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AAF: IKEA sells a lot of fish products as well. What is the vision for this regarding sustainability?
CM: “IKEA has committed to source seafood from sustainable fisheries and responsible farms being MSC or ASC certified. Next to this commitment we also look into animal feed. We know that the feed used in salmon farming constitutes a large part of the environmental footprint in salmon production. Thus we have chosen to look for solutions to how we can make the feed more sustainable and less dependent on material input from wild caught fish and feed crops like soy and palm oil that may be associated with deforestation and natural habitat loss.”
IKEA has committed to source seafood from sustainable fisheries and responsible farms being MSC or ASC certified. Photo: IKEA
AAF: Your company is also part of the newly launched FEED-X challenge, aimed to transform the global feed industry with a focus on aquafeed. Why did you get involved in this?
CM: “By 2030, IKEA wants to inspire and enable more than 1 billion people to live a better everyday life within the limits of the planet. To contribute to reaching this ambition, we also want to reduce the environmental footprint from our food business. Working together with our suppliers, we aim to identify solutions that have a positive impact and thus we have also chosen to work with animal feed. We want to contribute to reducing the impact that animal feed production is having on the environment, biodiversity and climate changes. I see the collaboration with FEED-X as a great opportunity to support sustainable food systems and accelerate the innovation in animal feed. Because of the science based approach in the FEED-X challenge and the close collaboration with feed producers and innovators, I believe this is a credible and solid way to identify the best available solutions and get these implemented into the global aquaculture industry. Togetherness is a strong IKEA value – we believe positive change can be made by working together. We are in dialogue with relevant experts and organisations and we also ask for advice from industry players who are working with innovative approaches and with solutions that have been tried out.”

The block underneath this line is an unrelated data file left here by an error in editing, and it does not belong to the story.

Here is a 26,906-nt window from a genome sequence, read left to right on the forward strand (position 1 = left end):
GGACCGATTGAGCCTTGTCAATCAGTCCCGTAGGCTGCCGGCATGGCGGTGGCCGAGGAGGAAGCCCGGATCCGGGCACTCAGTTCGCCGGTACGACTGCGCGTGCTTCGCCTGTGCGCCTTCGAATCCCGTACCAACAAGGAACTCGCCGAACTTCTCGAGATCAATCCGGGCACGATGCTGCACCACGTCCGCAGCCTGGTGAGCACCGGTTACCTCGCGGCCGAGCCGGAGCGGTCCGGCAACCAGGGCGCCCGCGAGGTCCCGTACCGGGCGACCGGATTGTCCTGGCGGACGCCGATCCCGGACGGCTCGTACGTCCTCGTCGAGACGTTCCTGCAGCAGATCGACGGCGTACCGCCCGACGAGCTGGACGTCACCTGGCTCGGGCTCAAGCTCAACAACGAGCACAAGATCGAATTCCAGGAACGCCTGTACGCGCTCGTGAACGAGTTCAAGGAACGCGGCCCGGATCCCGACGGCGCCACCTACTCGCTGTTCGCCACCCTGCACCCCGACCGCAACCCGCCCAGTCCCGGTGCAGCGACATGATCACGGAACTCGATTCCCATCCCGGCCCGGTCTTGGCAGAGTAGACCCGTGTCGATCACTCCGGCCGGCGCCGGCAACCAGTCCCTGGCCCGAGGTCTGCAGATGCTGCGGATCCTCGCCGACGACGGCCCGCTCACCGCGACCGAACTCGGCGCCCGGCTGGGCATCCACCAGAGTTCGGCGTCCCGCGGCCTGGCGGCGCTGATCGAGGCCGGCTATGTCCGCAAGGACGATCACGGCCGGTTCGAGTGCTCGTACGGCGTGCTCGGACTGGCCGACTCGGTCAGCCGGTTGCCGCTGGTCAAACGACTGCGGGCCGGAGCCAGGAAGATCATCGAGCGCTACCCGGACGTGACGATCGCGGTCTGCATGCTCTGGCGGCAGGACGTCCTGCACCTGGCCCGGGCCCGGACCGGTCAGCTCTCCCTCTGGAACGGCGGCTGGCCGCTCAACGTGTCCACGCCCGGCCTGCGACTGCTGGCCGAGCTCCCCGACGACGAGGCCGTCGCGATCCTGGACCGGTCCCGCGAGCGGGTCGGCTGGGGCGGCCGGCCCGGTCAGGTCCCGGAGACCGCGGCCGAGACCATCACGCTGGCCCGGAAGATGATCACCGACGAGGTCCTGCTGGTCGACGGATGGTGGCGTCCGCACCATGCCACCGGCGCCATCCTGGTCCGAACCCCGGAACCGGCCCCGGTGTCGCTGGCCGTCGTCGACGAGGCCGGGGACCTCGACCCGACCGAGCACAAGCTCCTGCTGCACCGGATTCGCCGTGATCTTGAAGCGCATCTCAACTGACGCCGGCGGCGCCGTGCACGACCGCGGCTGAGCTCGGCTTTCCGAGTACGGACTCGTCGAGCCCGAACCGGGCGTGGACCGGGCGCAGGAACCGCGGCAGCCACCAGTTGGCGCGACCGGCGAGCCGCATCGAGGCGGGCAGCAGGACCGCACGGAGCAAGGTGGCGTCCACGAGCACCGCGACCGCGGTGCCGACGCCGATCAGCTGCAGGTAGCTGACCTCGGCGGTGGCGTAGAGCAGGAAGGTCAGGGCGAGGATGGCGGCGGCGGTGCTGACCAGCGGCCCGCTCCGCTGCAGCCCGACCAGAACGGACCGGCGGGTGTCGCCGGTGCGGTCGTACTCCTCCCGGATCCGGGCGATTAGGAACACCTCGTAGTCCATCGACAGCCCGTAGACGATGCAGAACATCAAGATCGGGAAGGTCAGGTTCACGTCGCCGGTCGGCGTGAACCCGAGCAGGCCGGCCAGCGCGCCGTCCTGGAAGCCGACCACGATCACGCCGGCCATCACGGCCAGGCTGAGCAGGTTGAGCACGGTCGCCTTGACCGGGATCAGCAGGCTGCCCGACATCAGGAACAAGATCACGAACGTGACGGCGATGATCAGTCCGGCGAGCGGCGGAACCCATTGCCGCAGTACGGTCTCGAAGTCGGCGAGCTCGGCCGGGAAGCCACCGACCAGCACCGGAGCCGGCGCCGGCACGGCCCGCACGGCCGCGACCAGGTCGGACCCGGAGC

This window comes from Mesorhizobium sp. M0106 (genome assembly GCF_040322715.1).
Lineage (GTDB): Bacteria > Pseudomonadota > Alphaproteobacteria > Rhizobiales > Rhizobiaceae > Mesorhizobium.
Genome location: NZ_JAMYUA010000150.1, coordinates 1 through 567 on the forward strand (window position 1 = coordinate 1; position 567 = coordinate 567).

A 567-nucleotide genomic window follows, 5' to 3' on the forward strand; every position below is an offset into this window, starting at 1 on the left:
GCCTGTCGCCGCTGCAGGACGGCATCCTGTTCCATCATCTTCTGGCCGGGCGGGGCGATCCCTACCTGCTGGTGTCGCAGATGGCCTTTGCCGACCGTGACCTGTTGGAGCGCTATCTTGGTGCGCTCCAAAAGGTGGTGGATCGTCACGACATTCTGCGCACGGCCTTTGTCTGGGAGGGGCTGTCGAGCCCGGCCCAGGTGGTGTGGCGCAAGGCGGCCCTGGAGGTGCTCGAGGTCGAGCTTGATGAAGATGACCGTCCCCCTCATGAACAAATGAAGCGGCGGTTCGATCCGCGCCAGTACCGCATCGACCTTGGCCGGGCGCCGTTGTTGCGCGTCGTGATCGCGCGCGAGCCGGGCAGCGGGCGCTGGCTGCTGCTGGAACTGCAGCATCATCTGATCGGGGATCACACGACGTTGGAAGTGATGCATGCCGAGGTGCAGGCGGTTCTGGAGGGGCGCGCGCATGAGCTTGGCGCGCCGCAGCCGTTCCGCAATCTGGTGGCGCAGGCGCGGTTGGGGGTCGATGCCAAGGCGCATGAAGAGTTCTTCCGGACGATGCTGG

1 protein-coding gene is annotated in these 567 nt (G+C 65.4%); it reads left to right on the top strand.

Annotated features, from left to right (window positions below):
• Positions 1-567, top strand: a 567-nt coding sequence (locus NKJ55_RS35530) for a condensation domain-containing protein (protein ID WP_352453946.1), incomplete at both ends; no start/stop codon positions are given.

Large food companies, including retailers and those active in the foodservice have an increased interest in sustainability and animal feed. Photo: Ton Kastermans
AAF: What is your definition of sustainable fish feed? And how will IKEA work towards sustainable (salmon) feed in the coming years?
CM: “For us the two basic criteria for sustainable feed are that the production of the feed is not contributing to deforestation and/or overfishing. My colleagues and I are currently in dialogue with feed suppliers and innovators on how we can promote better feed solutions that lead to improved digestibility, lower GHG’s emissions and better animal health. Our participation in the FEED-X challenge is part of this. In addition, the IKEA Food business is currently developing the IKEA Food Better Programmes to address and focus our ambitions around animal welfare and more sustainable agriculture. These programmes are species-specific for all major species in our supply-chain – chickens, laying hens, pigs, salmon, beef and dairy cattle. Part of developing these programmes is to ensure that animal feed does not contribute to deforestation.”
AAF: Do you see things changing at other large companies as well when it comes to sustainability in the food chain?
CM: “I believe that more companies, such as retailers but also farmers and processors, are looking into the full supply chain. Sustainability is increasingly being seen as part of the business solution that will also help secure the resources we depend on and help identify the most professional and committed suppliers. I also believe that a growing demand for more sustainable solutions will challenge the food and feed business. We see that traceability for feed ingredients such as soy and palm oil is gradually becoming a basic industry requirement. Feed companies and farmers that will be able to provide the documentation that retailers and consumers are requesting will then have an advantage on the market. The demand for innovative and documented solutions is stressing the importance of feed companies and solution providers to work closely together and promote transparency and sharing of knowledge.”